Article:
pounds each. This is just about one-half the estimated weight of the largest of the pyramids. To convey this amount by railway carriages, of 8 tons each capacity, would require 389,121 carriages, and, if of 20 feet length, they would make a train 1,473 miles long.
When we consider that for each year and upon each square mile of surface along our ocean border, and many miles inland, so vast a volume of water falls, we are astonished at the grandeur and vastness of some of the most common of the operations of Nature.
Prof. Agassiz's South-American Observations.—Prof. Agassiz and his scientific party are continuing their explorations of the South-American coast, in the steamer Hassler, and the professor has just made a second report to the Superintendent of the Coast Survey on the progress of his observations. As is well known, Prof. Agassiz undertook this expedition to accumulate evidence in regard to the extent of glacial action in producing geological effects. He has been a student of glaciers for forty years, grew up in a glacial region, and is familiar with the phenomena; early framed a theory upon the subject, and felt so certain of the truth of his views, that he predicted with great confidence the results of the explorations now undertaken. He says: "As soon as geologists have learned to appreciate the extent to which our globe has been covered and fashioned by ice, they may be less inclined to advocate changes of level between land and sea, wherever they meet with the evidence of the action of water, especially where no marine remains of any kind mark the presence of the sea." He confirms many of Darwin's observations made in the same region thirty years ago, but thinks he ascribed too much to the agency of upheavals. Nevertheless, he discovered a salt-pool with marine animals, in the interior, near Possession Bay, which were undoubtedly due to upheaval. He says:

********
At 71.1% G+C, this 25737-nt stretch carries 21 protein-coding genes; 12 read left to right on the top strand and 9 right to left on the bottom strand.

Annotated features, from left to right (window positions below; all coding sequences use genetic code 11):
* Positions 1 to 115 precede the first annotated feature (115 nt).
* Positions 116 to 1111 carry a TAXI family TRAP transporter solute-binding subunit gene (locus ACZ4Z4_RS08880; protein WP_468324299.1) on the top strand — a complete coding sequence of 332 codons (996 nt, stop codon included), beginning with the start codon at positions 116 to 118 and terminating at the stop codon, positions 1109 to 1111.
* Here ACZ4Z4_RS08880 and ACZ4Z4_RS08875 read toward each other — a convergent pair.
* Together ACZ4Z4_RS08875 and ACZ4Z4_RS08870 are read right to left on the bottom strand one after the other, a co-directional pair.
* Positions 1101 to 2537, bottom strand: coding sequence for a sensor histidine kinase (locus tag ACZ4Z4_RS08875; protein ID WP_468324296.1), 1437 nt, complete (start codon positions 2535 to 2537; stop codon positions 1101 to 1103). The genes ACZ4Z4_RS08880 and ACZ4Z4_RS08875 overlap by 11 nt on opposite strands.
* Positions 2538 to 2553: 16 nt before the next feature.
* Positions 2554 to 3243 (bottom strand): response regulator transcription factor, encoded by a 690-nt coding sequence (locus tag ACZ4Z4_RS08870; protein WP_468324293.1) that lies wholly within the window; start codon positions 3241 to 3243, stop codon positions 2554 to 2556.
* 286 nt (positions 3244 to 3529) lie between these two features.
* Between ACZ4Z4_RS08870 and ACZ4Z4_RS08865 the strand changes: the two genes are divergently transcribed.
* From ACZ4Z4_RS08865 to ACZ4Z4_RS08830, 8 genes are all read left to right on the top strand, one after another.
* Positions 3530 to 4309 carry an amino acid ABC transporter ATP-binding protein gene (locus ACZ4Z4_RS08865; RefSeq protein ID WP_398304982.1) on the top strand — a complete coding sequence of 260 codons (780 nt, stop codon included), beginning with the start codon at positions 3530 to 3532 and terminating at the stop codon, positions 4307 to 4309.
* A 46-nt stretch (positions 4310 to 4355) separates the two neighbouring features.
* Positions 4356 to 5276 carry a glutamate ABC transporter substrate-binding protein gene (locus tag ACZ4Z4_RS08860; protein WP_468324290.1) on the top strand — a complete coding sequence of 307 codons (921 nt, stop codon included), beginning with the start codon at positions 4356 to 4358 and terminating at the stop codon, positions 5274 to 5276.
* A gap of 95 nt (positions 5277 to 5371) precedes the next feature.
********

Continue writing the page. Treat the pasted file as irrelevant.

About a mile from the shore bluff, I found, nearly 150 feet above the sea-level, a salt-pool, in which, to my great surprise, marine shells, identical with those now living along the shore, were abundant. They were in a perfect state of preservation, and many of them were alive; so that I gathered a number of specimens with the living animal, which I have preserved in alcohol. The most common were ferns, myrtilus, buccinum, fissurella, putella, voluta, etc., all found in apparently the same numeric relation as that in which they now exist in the sea below the cliff. The presence of this pool, with its living inhabitants, shows a very recent upheaval of the coast. The period at which it may have taken place it is hardly possible to determine without a more extensive survey.
But these and other evidences of upheaval do not disturb his profound conviction that ice has been the grand agency by which the southern continent has been moulded, as appears from the following:
It was not till we rounded Cape Froward that I felt confident that the range of hills immediately in sight along the channel we followed had assumed their present appearance in consequence of abrasion by ice. Now, however, that I have seen the whole length of the Straits of Magellan, have passed through Smyth's Channel, and visited Chile, I am prepared to maintain that the whole southern extremity of the American Continent has been uniformly moulded by a continuous sheet of ice. Everywhere we saw the rounded, undulating forms so well known to the students of glacial phenomena as roches moutonnées, combined with the polished surfaces scored by grooves and furrows, running in one and the same direction; while rocks of unequal hardness, dikes traversing other rocks, slates on edges, were all cut to one level. In short, the surface features of the Straits of Magellan have much the same aspect as the glaciated surfaces of the Northern Hemisphere. Whenever the furrows and scratches were well preserved, their trend was northern.
Notes on the Seychelles Islands.—In August, 1871, Nicholas Pike, Esq., U. S. consul at Mauritius, visited the Seychelles Islands, a group lying 900 miles northeast of Mauritius, in the Indian Ocean. They are 29 in number, some of them mountainous, comprising about 50,000 acres of land, and lie between 3° 33' and 5° 45' south latitude. Most of them are covered with tropical vegetation.
The shores are fringed with coral-reefs in all places favorable to their growth. Gigantic astræas, brain-corals, madrepores, and coral shrubbery of many hues, cover the reefs of which they form a part.
Consul Pike visited many of the islands and made an interesting sketch of their nat-